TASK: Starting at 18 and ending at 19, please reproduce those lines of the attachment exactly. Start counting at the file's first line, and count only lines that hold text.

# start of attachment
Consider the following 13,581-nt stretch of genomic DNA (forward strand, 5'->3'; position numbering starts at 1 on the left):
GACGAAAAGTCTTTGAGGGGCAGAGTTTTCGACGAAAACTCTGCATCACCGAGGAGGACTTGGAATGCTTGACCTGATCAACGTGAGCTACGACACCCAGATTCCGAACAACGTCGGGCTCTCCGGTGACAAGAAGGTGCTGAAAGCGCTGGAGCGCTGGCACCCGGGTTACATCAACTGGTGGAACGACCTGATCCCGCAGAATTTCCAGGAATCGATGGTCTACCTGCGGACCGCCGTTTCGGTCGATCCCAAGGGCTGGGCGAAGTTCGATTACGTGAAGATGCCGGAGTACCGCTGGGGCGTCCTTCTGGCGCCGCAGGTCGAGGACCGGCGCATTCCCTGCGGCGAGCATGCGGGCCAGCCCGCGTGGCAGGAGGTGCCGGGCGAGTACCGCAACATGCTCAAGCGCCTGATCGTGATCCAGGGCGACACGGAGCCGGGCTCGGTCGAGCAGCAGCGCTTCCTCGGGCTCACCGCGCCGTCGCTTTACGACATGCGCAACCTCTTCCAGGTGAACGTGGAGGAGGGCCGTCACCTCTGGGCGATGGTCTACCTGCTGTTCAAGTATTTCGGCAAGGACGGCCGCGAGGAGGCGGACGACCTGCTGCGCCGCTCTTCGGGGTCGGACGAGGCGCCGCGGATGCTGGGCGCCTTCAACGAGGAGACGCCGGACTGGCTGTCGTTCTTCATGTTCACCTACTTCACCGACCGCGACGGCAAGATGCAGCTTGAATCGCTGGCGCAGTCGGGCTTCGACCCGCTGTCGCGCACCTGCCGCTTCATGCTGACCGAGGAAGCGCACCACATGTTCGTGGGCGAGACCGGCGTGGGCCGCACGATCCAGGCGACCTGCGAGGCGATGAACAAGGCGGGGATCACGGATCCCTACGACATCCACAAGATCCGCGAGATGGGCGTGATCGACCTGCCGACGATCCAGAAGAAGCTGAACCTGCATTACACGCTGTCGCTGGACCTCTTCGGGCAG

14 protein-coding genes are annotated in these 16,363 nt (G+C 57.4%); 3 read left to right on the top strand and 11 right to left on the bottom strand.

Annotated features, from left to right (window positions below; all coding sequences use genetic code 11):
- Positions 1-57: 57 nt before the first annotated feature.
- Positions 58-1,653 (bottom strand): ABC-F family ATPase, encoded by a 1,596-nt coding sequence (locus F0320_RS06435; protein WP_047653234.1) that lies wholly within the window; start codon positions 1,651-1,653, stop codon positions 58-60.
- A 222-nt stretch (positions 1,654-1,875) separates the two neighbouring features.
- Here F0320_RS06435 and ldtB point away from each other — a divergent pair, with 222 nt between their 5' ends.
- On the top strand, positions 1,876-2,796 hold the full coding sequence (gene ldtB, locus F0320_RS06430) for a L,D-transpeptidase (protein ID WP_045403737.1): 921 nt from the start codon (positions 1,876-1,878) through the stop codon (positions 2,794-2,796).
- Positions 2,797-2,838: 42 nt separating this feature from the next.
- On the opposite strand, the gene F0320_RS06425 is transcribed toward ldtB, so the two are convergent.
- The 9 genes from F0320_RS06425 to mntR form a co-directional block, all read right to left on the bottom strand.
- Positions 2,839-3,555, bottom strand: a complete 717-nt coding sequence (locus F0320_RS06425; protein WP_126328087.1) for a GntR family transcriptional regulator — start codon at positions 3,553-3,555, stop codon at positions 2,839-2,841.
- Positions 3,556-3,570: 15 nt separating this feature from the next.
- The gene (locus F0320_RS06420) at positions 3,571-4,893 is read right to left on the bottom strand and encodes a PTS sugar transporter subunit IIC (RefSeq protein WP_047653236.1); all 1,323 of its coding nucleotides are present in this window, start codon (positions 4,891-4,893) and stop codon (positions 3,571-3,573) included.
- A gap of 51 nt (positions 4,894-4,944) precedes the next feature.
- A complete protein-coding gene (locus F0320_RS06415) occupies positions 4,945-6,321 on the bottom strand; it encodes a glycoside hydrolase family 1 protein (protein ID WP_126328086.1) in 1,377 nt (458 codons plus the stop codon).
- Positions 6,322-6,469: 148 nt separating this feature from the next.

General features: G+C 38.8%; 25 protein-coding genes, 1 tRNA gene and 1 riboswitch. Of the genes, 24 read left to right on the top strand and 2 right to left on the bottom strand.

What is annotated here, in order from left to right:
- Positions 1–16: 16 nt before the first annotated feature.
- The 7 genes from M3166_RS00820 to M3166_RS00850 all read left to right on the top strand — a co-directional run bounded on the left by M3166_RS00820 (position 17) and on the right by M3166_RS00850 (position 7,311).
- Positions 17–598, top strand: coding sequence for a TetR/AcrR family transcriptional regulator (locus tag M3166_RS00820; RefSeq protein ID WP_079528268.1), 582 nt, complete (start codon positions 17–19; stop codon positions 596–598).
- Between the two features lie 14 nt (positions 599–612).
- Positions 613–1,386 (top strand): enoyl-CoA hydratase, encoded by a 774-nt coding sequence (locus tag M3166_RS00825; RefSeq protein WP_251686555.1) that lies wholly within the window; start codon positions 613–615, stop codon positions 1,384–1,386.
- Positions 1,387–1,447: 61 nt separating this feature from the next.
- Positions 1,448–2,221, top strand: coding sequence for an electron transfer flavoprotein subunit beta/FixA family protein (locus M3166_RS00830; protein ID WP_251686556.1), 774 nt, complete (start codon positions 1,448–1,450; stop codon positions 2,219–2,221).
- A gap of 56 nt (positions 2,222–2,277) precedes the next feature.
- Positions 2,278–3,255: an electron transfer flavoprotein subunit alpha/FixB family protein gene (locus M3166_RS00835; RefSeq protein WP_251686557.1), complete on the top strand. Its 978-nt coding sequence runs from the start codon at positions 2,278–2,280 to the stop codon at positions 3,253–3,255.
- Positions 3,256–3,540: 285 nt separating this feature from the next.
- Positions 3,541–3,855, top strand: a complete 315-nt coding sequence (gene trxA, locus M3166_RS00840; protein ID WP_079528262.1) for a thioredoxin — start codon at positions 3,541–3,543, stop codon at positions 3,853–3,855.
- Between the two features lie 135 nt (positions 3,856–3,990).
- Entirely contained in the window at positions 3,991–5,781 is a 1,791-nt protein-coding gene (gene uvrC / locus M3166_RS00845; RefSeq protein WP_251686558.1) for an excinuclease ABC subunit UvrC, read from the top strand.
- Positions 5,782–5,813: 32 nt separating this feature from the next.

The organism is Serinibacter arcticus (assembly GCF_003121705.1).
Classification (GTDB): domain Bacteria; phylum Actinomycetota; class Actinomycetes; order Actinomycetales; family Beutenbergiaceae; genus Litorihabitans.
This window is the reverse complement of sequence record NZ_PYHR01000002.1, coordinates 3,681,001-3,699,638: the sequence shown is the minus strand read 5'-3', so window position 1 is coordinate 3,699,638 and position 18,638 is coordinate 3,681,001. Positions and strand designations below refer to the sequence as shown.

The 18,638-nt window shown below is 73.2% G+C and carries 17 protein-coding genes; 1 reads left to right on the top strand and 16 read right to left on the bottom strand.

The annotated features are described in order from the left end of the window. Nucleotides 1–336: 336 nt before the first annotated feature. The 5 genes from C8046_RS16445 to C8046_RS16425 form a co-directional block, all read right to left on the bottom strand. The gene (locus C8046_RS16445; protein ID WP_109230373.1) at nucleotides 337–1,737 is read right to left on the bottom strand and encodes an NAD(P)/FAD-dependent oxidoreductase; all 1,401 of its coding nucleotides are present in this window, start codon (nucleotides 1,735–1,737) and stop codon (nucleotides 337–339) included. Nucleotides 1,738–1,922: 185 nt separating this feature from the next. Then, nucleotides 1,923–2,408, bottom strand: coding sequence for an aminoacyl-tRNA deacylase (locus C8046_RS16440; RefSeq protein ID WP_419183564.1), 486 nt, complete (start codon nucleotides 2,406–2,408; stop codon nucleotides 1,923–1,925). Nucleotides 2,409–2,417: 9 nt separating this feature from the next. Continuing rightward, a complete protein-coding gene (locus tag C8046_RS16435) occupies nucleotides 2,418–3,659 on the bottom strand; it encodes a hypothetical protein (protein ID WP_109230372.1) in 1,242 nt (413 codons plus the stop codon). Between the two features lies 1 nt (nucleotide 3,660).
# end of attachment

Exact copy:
- Positions 6,322-6,469: 148 nt separating this feature from the next.

General features: G+C 38.8%; 25 protein-coding genes, 1 tRNA gene and 1 riboswitch. Of the genes, 24 read left to right on the top strand and 2 right to left on the bottom strand.